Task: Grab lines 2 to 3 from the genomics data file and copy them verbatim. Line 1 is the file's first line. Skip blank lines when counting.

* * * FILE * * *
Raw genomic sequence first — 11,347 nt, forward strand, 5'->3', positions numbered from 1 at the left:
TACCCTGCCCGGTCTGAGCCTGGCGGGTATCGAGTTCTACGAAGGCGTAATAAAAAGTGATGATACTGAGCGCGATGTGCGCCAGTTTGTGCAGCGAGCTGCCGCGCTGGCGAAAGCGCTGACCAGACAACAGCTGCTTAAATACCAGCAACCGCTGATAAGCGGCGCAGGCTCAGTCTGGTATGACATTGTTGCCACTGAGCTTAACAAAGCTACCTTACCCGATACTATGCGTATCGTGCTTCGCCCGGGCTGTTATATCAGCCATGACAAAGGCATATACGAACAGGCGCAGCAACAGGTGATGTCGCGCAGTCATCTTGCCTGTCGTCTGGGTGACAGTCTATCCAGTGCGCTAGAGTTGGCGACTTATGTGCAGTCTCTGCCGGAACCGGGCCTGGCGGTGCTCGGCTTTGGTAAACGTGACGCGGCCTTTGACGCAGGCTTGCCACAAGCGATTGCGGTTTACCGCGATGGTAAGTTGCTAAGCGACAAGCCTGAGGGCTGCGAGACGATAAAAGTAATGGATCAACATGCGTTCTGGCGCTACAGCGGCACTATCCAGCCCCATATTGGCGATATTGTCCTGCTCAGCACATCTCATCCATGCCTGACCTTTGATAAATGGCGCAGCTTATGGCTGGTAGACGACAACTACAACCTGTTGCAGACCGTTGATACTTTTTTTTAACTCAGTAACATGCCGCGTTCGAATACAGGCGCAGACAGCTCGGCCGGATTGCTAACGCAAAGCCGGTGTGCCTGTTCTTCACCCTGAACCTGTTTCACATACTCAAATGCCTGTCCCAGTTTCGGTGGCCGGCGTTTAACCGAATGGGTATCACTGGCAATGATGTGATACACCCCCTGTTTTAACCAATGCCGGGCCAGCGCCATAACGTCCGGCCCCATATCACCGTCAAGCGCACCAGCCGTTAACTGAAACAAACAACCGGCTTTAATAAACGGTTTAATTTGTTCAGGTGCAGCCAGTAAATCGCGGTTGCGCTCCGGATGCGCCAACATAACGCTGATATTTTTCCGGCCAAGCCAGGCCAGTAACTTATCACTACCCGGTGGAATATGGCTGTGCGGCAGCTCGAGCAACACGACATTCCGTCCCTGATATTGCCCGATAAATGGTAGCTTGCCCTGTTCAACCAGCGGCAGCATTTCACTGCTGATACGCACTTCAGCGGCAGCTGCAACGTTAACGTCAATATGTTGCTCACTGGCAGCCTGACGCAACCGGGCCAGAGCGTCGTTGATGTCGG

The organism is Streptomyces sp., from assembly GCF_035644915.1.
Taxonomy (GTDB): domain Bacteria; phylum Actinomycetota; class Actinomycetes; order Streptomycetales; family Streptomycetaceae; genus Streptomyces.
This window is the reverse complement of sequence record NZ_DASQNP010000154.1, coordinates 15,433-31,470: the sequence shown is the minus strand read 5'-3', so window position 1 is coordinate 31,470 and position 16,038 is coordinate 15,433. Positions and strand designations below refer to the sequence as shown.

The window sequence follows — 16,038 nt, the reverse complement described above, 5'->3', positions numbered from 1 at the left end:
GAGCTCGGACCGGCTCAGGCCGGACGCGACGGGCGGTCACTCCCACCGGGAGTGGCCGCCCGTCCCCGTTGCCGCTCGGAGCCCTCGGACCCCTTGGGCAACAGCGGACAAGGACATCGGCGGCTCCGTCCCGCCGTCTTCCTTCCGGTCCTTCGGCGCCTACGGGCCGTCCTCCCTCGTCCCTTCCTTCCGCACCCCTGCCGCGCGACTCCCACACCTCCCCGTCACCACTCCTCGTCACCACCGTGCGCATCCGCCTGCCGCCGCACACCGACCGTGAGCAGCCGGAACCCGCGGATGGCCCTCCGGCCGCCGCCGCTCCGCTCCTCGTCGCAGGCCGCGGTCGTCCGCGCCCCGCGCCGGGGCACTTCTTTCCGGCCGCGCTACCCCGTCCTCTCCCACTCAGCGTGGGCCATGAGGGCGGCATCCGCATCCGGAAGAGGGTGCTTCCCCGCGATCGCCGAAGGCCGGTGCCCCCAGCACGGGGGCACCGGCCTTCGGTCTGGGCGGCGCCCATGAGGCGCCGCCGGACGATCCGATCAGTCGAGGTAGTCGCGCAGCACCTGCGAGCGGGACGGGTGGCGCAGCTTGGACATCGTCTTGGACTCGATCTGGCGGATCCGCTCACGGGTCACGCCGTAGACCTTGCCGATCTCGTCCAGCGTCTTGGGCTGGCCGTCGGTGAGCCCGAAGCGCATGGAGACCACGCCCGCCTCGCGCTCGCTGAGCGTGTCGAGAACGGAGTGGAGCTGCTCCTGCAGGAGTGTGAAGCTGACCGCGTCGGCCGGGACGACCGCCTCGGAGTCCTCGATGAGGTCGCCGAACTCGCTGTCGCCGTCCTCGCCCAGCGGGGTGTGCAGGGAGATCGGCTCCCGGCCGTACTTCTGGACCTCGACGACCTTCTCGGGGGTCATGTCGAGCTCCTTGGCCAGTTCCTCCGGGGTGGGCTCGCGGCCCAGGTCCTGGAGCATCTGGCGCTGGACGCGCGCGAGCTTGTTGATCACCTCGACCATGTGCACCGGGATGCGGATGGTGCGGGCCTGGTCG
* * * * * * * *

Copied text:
TACCCTGCCCGGTCTGAGCCTGGCGGGTATCGAGTTCTACGAAGGCGTAATAAAAAGTGATGATACTGAGCGCGATGTGCGCCAGTTTGTGCAGCGAGCTGCCGCGCTGGCGAAAGCGCTGACCAGACAACAGCTGCTTAAATACCAGCAACCGCTGATAAGCGGCGCAGGCTCAGTCTGGTATGACATTGTTGCCACTGAGCTTAACAAAGCTACCTTACCCGATACTATGCGTATCGTGCTTCGCCCGGGCTGTTATATCAGCCATGACAAAGGCATATACGAACAGGCGCAGCAACAGGTGATGTCGCGCAGTCATCTTGCCTGTCGTCTGGGTGACAGTCTATCCAGTGCGCTAGAGTTGGCGACTTATGTGCAGTCTCTGCCGGAACCGGGCCTGGCGGTGCTCGGCTTTGGTAAACGTGACGCGGCCTTTGACGCAGGCTTGCCACAAGCGATTGCGGTTTACCGCGATGGTAAGTTGCTAAGCGACAAGCCTGAGGGCTGCGAGACGATAAAAGTAATGGATCAACATGCGTTCTGGCGCTACAGCGGCACTATCCAGCCCCATATTGGCGATATTGTCCTGCTCAGCACATCTCATCCATGCCTGACCTTTGATAAATGGCGCAGCTTATGGCTGGTAGACGACAACTACAACCTGTTGCAGACCGTTGATACTTTTTTTTAACTCAGTAACATGCCGCGTTCGAATACAGGCGCAGACAGCTCGGCCGGATTGCTAACGCAAAGCCGGTGTGCCTGTTCTTCACCCTGAACCTGTTTCACATACTCAAATGCCTGTCCCAGTTTCGGTGGCCGGCGTTTAACCGAATGGGTATCACTGGCAATGATGTGATACACCCCCTGTTTTAACCAATGCCGGGCCAGCGCCATAACGTCCGGCCCCATATCACCGTCAAGCGCACCAGCCGTTAACTGAAACAAACAACCGGCTTTAATAAACGGTTTAATTTGTTCAGGTGCAGCCAGTAAATCGCGGTTGCGCTCCGGATGCGCCAACATAACGCTGATATTTTTCCGGCCAAGCCAGGCCAGTAACTTATCACTACCCGGTGGAATATGGCTGTGCGGCAGCTCGAGCAACACGACATTCCGTCCCTGATATTGCCCGATAAATGGTAGCTTGCCCTGTTCAACCAGCGGCAGCATTTCACTGCTGATACGCACTTCAGCGGCAGCTGCAACGTTAACGTCAATATGTTGCTCACTGGCAGCCTGACGCAACCGGGCCAGAGCGTCGTTGATGTCGG

The organism is Streptomyces sp., from assembly GCF_035644915.1.